CONCORD, N.H. (AP) — An invasive beetle that has beleaguered 18 other states including Massachusetts and Connecticut has made its way to New Hampshire.
The emerald ash borer, originally from China, has killed millions of ash trees nationwide since being discovered in Michigan in 2002. It’s often spread by people transporting firewood, and much of the outreach nationally has focused on a “Don’t Move Firewood” campaign.
Officials from the New Hampshire Department of Resources and Economic Development and the Department of Agriculture, Markets and Food said yesterday that a suspect tree was spotted in Concord on March 28, and federal authorities later confirmed that insect specimens from the tree were the invasive beetle.
Agriculture Commissioner Lorraine Merrill said the discovery wasn’t unexpected, and that the state is beginning its response, which starts with a survey to determine the extent of the beetle’s presence.
“This is something we’ve been prepared for. (The ash borer) is in neighboring states and we knew it was somewhat inevitable that it would make its way up here,” Merrill said.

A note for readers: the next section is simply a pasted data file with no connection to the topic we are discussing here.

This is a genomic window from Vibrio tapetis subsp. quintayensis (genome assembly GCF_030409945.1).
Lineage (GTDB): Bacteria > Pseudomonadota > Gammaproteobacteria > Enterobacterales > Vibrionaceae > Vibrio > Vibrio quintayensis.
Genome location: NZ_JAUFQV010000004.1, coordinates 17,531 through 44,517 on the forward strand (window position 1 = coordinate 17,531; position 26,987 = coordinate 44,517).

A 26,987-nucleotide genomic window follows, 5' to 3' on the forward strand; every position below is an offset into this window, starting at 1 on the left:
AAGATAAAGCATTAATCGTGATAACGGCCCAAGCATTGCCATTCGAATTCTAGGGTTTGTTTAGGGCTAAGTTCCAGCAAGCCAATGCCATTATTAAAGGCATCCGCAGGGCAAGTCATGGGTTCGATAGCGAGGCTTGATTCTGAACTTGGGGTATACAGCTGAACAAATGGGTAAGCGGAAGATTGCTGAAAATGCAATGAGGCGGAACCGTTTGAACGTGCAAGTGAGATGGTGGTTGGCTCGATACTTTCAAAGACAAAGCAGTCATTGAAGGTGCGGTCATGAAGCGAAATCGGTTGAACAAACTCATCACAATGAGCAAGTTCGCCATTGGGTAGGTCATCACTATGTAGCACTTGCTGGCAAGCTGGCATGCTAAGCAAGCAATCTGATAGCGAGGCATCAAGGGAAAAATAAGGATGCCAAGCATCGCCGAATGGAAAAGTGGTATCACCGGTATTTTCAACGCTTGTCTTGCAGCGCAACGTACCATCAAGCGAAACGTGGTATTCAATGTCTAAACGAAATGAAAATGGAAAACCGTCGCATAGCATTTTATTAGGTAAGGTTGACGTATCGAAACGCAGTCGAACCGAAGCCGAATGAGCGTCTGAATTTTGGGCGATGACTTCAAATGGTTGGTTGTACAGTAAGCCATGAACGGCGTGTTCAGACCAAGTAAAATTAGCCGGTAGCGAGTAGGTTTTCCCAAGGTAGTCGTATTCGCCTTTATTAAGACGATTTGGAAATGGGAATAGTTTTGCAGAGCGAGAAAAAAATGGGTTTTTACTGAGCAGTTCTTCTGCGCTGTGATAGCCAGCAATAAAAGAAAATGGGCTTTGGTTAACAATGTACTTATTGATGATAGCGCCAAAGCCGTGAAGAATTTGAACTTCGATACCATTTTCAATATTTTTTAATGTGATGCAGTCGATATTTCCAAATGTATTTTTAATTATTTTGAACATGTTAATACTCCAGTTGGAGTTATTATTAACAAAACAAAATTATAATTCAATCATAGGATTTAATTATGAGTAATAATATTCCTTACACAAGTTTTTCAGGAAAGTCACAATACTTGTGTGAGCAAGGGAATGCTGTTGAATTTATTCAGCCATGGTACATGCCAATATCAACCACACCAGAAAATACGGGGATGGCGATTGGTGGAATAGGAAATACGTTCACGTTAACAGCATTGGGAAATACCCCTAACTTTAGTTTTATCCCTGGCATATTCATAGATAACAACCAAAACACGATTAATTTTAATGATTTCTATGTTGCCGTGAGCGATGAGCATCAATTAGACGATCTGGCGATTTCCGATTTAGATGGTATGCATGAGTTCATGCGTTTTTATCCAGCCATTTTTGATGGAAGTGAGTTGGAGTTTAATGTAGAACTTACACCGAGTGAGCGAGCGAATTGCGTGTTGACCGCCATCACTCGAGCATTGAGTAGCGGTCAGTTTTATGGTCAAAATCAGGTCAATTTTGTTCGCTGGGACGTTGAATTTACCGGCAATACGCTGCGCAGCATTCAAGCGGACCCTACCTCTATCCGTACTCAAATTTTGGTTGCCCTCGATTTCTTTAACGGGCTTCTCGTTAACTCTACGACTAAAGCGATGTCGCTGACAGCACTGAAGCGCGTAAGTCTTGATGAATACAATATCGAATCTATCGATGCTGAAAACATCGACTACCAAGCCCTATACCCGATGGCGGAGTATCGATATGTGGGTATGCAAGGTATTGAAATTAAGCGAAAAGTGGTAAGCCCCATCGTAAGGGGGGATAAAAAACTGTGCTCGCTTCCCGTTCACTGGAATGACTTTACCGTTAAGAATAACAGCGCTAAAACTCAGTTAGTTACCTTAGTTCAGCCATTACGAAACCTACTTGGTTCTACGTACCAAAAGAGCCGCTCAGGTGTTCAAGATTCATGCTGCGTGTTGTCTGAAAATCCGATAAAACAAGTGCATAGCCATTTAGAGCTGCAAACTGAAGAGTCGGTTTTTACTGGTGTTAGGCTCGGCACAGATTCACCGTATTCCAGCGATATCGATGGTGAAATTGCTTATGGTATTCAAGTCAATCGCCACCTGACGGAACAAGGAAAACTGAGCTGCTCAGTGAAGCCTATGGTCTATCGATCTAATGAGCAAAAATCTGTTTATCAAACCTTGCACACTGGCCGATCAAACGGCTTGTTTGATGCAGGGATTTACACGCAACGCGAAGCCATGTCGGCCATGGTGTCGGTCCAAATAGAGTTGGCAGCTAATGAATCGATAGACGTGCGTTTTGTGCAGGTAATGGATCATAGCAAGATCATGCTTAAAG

The next likely step is quarantine to prevent the removal of ash logs and firewood from any affected areas in the hopes of slowing the pest’s spread, Merrill said. If unchecked, the beetle can devastate ash tree populations, damaging forests.
The metallic green insect’s larvae feed just below the bark and adults go after the leaves. Ash trees where the pest is found typically die within two to five years.
Ash is a commonly used landscape tree and makes up about six percent of New Hampshire’s northern hardwood forests.
It has a wide variety of uses from flooring and furniture to hockey sticks and baseball bats. It’s also preferred for firewood according to Jason Stock with the New Hampshire Timberland Association.